Fossils that combine Homo-like skull characteristics with primitive traits in the trunk and limbs are not unprecedented. The earliest members of our genus, such as Homo habilis, also exhibit a hodgepodge of old and new. Thus, as details of the hobbits' postcranial skeletons have emerged, researchers have increasingly wondered whether the little Floresians might belong to a primitive Homo species, rather than having descended from H. erectus, which had modern body proportions.
An analysis conducted by Debbie Argue of the Australian National University in Canberra and her colleagues bolsters this view. To tackle the problem of how the hobbits are related to other members of the human family, the team employed cladistics—a method that looks at shared, novel traits to work out relationships among organisms—comparing anatomical characteristics of LB1 with those of other members of the human family, as well as apes.
In a 2009 paper in the Journal of Human Evolution, Argue and her collaborators reported that their results suggest two possible positions for the H. floresiensis branch of the hominin family tree. The first position is that H. floresiensis evolved after a hominin called Homo rudolfensis, which arose some 2.3 million years ago but before H. habilis, which appeared roughly two million years ago. The second position is that it emerged after H. habilis but still well before H. erectus, which arose around 1.8 million years ago. More important, Argue's team found no support for a close relationship between H. floresiensis and H. erectus, thereby dealing a blow to the theory that the hobbits were the product of island dwarfing of H. erectus. (The study also rejected the hypothesis that hobbits belong to our own species.)
If the hobbits are a very early species of Homo that predates H. erectus, that positioning on the family tree would go a long way toward accounting for LB1's tiny brain, because the earliest members of our genus had significantly less gray matter than the average H. erectus possessed. But Argue's findings do not solve the brain problem entirely. LB1 aside, the smallest known noggin in the genus Homo is an H. habilis specimen with an estimated cranial capacity of 509 cubic centimeters. LB1's brain was some 20 percent smaller than that.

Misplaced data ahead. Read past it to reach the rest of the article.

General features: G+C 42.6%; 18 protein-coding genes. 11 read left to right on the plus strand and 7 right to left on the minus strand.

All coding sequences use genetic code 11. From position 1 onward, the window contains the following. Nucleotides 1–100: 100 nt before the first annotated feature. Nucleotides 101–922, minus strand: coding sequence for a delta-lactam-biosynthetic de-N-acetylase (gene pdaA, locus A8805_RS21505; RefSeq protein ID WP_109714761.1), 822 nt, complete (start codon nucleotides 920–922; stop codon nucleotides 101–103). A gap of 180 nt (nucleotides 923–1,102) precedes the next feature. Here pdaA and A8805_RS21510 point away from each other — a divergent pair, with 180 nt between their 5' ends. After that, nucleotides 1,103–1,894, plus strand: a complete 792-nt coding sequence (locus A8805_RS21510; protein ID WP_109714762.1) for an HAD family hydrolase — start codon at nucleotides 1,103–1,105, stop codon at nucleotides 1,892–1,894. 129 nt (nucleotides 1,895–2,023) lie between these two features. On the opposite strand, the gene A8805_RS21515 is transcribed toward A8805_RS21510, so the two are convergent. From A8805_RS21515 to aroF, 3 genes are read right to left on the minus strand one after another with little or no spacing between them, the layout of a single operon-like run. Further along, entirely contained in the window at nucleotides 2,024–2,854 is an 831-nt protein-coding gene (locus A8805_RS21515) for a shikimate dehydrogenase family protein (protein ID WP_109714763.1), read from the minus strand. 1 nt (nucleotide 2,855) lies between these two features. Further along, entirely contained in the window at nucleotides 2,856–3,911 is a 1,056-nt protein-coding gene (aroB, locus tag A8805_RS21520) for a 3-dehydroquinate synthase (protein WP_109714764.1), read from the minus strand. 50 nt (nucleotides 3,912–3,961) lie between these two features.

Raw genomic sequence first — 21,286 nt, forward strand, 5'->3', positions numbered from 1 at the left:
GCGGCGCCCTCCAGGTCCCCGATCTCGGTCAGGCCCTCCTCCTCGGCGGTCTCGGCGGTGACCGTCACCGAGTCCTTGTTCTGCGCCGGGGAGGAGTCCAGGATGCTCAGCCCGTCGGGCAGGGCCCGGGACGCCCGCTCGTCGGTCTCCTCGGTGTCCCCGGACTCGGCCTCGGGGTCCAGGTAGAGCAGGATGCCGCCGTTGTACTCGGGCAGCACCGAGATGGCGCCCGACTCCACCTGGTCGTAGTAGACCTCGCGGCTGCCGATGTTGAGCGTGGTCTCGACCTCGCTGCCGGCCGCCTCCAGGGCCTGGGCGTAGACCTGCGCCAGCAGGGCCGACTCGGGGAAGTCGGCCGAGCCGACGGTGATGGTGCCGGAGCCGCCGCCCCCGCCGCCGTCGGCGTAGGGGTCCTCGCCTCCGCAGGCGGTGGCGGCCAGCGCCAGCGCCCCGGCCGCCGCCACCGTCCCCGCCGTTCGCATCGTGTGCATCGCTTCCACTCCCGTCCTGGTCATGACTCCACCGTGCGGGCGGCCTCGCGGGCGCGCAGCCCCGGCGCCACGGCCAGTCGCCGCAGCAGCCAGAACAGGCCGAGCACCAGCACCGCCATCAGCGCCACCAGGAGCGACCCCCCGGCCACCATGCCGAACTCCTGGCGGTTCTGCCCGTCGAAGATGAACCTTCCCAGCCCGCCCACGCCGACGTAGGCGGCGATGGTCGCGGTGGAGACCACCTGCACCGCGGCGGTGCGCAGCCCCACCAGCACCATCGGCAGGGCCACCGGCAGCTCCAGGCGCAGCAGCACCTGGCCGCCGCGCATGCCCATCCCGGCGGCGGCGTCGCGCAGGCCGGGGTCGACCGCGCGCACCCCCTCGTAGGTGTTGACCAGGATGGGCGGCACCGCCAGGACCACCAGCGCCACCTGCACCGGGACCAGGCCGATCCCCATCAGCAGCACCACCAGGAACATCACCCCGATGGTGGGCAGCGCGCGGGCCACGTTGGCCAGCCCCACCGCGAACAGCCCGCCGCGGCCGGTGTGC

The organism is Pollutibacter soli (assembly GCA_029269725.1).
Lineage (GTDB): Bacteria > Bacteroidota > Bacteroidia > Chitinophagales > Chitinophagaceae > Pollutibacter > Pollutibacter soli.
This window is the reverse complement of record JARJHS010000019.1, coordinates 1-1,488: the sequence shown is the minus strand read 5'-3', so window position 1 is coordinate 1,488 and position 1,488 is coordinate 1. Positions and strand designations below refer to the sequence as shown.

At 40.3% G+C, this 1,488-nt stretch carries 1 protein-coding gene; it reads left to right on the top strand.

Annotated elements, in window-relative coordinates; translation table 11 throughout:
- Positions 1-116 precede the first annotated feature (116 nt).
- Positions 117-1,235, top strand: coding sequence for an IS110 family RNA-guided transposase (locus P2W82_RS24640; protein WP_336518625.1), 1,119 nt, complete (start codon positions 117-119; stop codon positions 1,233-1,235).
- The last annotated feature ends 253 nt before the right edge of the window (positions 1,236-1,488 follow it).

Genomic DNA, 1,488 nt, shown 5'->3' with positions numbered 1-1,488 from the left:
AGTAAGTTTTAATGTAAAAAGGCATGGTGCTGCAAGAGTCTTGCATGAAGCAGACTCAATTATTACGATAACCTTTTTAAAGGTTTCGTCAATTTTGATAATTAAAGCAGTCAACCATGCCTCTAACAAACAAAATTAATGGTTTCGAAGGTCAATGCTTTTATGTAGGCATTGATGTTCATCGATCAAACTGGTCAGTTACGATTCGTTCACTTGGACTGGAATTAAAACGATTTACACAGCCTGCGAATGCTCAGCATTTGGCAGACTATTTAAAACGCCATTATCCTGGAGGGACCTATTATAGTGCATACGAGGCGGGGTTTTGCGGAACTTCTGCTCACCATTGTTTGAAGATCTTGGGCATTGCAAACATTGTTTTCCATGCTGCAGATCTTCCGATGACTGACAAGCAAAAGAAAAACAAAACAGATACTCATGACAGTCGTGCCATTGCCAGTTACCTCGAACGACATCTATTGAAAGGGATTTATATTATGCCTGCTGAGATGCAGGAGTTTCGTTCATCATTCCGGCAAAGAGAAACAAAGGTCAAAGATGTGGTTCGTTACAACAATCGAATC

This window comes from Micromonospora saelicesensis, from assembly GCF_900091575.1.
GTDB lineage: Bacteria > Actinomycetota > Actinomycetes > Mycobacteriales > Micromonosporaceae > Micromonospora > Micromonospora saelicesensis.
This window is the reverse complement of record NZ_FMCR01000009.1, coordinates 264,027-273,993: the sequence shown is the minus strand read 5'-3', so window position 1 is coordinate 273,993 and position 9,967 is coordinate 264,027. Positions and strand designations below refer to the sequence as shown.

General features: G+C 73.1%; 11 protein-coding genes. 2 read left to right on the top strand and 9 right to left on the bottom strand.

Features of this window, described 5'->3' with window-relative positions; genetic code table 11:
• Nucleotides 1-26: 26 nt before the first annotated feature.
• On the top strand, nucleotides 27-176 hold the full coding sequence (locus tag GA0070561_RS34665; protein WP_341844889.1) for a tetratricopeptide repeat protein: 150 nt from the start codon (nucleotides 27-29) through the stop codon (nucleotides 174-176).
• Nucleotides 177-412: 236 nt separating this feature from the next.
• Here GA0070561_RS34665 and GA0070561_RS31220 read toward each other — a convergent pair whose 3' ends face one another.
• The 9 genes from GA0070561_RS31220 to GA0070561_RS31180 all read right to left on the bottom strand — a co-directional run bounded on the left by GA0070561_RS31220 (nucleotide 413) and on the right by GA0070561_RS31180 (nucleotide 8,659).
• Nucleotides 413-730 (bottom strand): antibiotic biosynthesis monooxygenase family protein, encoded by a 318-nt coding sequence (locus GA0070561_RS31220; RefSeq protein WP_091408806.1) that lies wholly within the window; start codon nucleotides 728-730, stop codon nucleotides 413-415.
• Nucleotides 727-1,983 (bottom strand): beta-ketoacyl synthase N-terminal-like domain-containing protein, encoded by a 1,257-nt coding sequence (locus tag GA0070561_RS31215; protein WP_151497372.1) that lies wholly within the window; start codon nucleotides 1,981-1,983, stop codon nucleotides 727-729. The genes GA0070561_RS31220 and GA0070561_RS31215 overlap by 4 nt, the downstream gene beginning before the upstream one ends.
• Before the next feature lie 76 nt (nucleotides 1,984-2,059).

Could island dwarfing still have played a role in determining the size of the hobbit's brain? When the discovery team first attributed LB1's wee brain to this phenomenon, critics complained that her brain was far smaller than it should be for a hominin of her body size, based on known scaling relationships. Mammals that undergo dwarfing typically exhibit only moderate reduction in brain size. But dwarfing of mammals on islands may present a special case. Eleanor Weston and Adrian Lister of the Natural History Museum in London found that in several species of fossil hippopotamus that became dwarfed on the African island nation of Madagascar, brain size shrank significantly more than predicted by standard scaling models. Based on their hippo model, the study authors contend, even an ancestor the size of H. erectus could conceivably attain the brain and body proportions of LB1 through island dwarfing.
The work on hippos has impressed researchers such as Harvard University's Daniel Lieberman. In a commentary accompanying Weston and Lister's report in Nature, Lieberman wrote that their findings “come to the rescue” in terms of explaining how H. floresiensis came by such a small brain.
Although some specialists favor the original interpretation of the hobbits, Mike Morwood of the University of Wollongong in Australia, who helps to coordinate the Liang Bua project, now thinks the ancestors of LB1 and the gang were early members of Homo who were already small—much smaller than even the tiniest known H. erectus individuals—when they arrived on Flores and then “maybe underwent a little insular dwarfing” once they got there.
Artifacts left behind by the hobbits support the claim that H. floresiensis is a very primitive hominin. Early reports on the initial discovery focused on the few stone tools found in the hobbit levels at Liang Bua that were surprisingly sophisticated for a such a small-brained creature—an observation that skeptics highlighted to support their contention that the hobbits were modern humans, not a new species. But subsequent analyses led by Mark W. Moore of the University of New England in Australia and Adam R. Brumm, now at the University of Wollongong, have revealed the hobbit toolkit to be overall quite basic and in line with the implements produced by other small-brained hominins. The advanced appearance of a handful of the hobbit tools at Liang Bua, Moore and Brumm concluded, was produced by chance, which is not unexpected considering that the hobbits manufactured thousands of implements.
To make their tools, the hobbits removed large flakes from rocks outside the cave and then struck smaller flakes off the large flakes inside the cave, employing the same simple stone-working techniques favored by humans at another site on Flores 50 kilometers east of Liang Bua called Mata Menge 880,000 years ago—long before modern humans showed up on the island. (The identity of the Mata Menge toolmakers is unknown because no human remains have turned up there yet, but they conceivably could be the ancestors of the diminutive residents of Liang Bua.) Furthermore, the Liang Bua and Mata Menge tools bear a striking resemblance to artifacts from Olduvai Gorge in Tanzania that date to between 1.2 million and 1.9 million years ago and were probably manufactured by H. habilis.